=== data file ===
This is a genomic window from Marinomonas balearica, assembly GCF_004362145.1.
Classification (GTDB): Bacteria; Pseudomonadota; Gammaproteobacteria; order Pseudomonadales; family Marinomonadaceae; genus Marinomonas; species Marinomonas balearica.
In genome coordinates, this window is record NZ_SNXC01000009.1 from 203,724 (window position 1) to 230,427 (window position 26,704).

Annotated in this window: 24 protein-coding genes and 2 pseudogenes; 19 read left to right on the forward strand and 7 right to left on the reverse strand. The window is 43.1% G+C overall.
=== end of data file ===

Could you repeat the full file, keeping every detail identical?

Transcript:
This is a genomic window from Marinomonas balearica, assembly GCF_004362145.1.
Classification (GTDB): Bacteria; Pseudomonadota; Gammaproteobacteria; order Pseudomonadales; family Marinomonadaceae; genus Marinomonas; species Marinomonas balearica.
In genome coordinates, this window is record NZ_SNXC01000009.1 from 203,724 (window position 1) to 230,427 (window position 26,704).

Annotated in this window: 24 protein-coding genes and 2 pseudogenes; 19 read left to right on the forward strand and 7 right to left on the reverse strand. The window is 43.1% G+C overall.